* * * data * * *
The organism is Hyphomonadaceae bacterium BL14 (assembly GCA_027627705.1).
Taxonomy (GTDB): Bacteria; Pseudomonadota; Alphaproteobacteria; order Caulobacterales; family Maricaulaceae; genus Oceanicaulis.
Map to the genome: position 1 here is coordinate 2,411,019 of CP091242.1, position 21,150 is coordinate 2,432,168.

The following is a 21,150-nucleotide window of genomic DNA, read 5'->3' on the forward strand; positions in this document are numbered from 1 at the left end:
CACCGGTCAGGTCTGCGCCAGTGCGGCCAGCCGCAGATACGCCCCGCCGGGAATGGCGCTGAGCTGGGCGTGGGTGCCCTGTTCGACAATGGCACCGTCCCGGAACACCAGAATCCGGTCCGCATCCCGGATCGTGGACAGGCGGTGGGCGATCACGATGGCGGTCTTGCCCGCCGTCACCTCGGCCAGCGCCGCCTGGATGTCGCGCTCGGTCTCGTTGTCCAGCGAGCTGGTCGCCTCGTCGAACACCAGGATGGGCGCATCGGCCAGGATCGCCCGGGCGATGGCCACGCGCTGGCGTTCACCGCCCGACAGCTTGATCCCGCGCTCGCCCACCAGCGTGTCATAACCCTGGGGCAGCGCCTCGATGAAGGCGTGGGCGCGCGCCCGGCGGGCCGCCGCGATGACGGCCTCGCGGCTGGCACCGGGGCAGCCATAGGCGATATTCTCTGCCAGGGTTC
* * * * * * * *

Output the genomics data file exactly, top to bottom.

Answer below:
The organism is Hyphomonadaceae bacterium BL14 (assembly GCA_027627705.1).
Taxonomy (GTDB): Bacteria; Pseudomonadota; Alphaproteobacteria; order Caulobacterales; family Maricaulaceae; genus Oceanicaulis.
Map to the genome: position 1 here is coordinate 2,411,019 of CP091242.1, position 21,150 is coordinate 2,432,168.

The following is a 21,150-nucleotide window of genomic DNA, read 5'->3' on the forward strand; positions in this document are numbered from 1 at the left end:
CACCGGTCAGGTCTGCGCCAGTGCGGCCAGCCGCAGATACGCCCCGCCGGGAATGGCGCTGAGCTGGGCGTGGGTGCCCTGTTCGACAATGGCACCGTCCCGGAACACCAGAATCCGGTCCGCATCCCGGATCGTGGACAGGCGGTGGGCGATCACGATGGCGGTCTTGCCCGCCGTCACCTCGGCCAGCGCCGCCTGGATGTCGCGCTCGGTCTCGTTGTCCAGCGAGCTGGTCGCCTCGTCGAACACCAGGATGGGCGCATCGGCCAGGATCGCCCGGGCGATGGCCACGCGCTGGCGTTCACCGCCCGACAGCTTGATCCCGCGCTCGCCCACCAGCGTGTCATAACCCTGGGGCAGCGCCTCGATGAAGGCGTGGGCGCGCGCCCGGCGGGCCGCCGCGATGACGGCCTCGCGGCTGGCACCGGGGCAGCCATAGGCGATATTCTCTGCCAGGGTTC